The SASS brochure provides more details on the proposed course modules and teaching methods. The Professional Doctorate programme is very flexible with a choice of tailored pathways for study: Housing; Social Work, Dementia Studies; Drug and Alcohol Studies; Crime and Criminal Justice and Social Research. The routes allow students to develop research skills and work with other professionals before completing an original research project.
29 July 2011
The West of Scotland Child Protection Network has responded to the need for training and guidance on Emotional Abuse across the child protection spectrum. In 2007 the Network Conference focused on Emotional Abuse, and in 2009-2010 the Network convened a working group to draft some initial guidance which could be used across agencies.
Following on from this, the Network has been developing this draft further, and has also commissioned the development and delivery of specialist training on Emotional Abuse. Debbie Hindle and Danya Glaser have developed this on behalf of the West of Scotland Child Protection Network, and the training will be delivered by them over three days.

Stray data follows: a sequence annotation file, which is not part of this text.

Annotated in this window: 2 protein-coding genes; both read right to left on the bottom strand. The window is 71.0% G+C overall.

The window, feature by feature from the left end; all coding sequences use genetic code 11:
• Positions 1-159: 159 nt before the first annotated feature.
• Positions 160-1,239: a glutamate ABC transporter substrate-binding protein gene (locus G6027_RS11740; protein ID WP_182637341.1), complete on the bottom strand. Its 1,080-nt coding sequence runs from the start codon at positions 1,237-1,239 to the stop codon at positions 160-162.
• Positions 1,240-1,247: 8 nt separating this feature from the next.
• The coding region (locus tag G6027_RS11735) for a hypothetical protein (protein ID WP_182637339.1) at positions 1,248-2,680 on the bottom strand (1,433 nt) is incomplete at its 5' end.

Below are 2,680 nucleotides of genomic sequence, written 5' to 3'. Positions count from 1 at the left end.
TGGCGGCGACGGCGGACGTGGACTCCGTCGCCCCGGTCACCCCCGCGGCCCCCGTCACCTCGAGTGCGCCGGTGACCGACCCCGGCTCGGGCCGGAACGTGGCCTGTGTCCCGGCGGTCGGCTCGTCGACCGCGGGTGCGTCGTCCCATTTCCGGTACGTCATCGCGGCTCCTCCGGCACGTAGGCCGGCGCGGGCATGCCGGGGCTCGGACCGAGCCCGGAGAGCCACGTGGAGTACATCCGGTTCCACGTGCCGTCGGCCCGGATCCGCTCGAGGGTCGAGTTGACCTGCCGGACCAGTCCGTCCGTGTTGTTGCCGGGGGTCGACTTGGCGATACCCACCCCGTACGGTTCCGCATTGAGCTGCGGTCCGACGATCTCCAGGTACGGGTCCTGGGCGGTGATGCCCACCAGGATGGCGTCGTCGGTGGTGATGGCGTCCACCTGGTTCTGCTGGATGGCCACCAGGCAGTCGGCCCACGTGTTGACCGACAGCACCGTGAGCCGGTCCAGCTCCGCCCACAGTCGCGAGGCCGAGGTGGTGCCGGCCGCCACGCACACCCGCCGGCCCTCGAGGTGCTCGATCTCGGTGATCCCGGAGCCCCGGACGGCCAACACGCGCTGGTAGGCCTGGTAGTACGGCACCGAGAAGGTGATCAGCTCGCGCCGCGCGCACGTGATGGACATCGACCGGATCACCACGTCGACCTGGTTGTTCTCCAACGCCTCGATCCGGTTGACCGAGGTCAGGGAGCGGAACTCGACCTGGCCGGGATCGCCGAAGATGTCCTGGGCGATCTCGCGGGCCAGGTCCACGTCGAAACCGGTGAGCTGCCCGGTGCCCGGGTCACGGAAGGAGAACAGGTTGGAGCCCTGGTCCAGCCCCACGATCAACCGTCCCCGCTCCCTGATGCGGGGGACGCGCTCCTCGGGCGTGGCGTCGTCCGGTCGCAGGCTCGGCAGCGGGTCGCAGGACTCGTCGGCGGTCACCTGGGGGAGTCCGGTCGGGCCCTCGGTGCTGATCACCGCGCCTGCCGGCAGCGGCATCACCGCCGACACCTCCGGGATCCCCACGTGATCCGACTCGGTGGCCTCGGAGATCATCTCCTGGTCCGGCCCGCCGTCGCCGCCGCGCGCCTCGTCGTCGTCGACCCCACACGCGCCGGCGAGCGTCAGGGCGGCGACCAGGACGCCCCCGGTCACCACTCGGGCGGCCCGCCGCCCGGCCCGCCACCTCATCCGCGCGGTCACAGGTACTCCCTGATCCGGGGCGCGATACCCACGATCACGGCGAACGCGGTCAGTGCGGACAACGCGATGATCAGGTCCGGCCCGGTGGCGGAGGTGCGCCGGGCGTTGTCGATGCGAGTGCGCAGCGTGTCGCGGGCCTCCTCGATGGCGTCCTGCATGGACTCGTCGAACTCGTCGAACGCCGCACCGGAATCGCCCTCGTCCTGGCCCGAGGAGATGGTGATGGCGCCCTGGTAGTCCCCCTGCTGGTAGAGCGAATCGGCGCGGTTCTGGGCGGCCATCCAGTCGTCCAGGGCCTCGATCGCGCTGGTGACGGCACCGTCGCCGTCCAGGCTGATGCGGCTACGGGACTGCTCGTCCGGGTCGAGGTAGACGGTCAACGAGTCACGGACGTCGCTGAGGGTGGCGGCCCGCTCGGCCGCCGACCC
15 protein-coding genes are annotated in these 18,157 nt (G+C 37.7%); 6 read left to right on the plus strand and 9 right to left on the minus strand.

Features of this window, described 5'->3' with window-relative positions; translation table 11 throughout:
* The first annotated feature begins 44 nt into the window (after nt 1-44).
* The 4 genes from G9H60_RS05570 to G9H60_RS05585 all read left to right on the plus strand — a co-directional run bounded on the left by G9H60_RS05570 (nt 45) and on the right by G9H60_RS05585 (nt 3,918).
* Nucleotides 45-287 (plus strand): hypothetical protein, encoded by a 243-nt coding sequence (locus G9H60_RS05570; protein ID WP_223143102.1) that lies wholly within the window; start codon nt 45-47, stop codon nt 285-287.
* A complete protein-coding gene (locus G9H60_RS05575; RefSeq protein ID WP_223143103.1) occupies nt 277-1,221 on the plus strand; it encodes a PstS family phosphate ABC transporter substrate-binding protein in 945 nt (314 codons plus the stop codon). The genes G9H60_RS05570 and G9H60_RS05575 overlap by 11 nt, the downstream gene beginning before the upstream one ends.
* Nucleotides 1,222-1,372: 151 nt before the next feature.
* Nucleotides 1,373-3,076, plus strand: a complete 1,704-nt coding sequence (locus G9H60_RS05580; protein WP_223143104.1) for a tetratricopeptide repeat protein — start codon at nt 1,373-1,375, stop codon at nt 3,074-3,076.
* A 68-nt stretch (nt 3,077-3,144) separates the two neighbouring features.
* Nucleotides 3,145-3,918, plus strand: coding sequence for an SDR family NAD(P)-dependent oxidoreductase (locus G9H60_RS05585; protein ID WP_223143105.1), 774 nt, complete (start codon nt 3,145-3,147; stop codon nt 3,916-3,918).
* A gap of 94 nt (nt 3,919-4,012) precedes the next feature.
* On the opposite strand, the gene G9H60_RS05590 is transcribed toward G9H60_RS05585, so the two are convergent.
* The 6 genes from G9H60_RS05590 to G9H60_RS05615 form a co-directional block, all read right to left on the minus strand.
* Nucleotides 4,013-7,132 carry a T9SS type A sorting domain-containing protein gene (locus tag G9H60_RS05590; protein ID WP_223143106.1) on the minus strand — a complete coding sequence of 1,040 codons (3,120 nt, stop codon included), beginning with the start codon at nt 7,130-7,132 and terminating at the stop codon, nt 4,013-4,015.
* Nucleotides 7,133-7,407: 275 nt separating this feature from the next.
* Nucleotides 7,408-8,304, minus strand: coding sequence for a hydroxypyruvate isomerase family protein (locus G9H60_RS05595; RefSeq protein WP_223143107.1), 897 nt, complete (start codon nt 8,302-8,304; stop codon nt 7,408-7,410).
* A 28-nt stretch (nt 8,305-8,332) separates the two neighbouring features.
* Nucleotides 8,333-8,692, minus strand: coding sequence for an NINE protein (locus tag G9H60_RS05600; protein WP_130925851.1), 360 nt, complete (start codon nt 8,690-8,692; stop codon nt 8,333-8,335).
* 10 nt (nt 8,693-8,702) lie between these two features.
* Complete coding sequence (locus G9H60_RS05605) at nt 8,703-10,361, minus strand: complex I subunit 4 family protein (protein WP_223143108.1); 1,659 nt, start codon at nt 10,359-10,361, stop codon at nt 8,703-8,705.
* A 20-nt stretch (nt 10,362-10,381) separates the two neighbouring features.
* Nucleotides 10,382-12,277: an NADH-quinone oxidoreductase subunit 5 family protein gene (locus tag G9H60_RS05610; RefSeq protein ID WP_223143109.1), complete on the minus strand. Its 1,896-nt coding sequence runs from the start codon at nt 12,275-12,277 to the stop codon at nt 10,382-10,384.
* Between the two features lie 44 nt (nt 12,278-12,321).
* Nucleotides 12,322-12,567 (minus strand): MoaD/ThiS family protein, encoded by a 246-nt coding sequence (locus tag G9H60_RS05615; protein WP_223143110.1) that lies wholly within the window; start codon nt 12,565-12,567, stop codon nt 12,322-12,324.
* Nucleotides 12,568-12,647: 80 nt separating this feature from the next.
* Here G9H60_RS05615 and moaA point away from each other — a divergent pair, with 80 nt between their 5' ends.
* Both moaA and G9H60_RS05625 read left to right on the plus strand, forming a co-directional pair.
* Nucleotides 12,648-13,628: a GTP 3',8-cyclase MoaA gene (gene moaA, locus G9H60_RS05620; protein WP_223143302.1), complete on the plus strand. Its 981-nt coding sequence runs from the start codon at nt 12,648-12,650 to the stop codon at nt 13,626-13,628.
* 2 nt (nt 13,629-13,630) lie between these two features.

The first round of training has been arranged for November 2011, and will focus on frontline health, CAMHS and social work. It is hoped that, following delivery and evaluation, further days will be developed for other areas of the Child Protection Workforce.
Tuesday 1 November – Frontline Health Staff (including but not limited to Child Protection staff, Health Visitors, School Nurses, GPs, etc)
Wednesday 2 November – CAMHS practitioners
Thursday 3 November – Social Work practitioners
The training is open Nationally, and places are limited to around 50 each day. Venue details and costings have yet to be finalised, but the event will be held in Glasgow, and will be in the region of £60 per day.
29 July 2011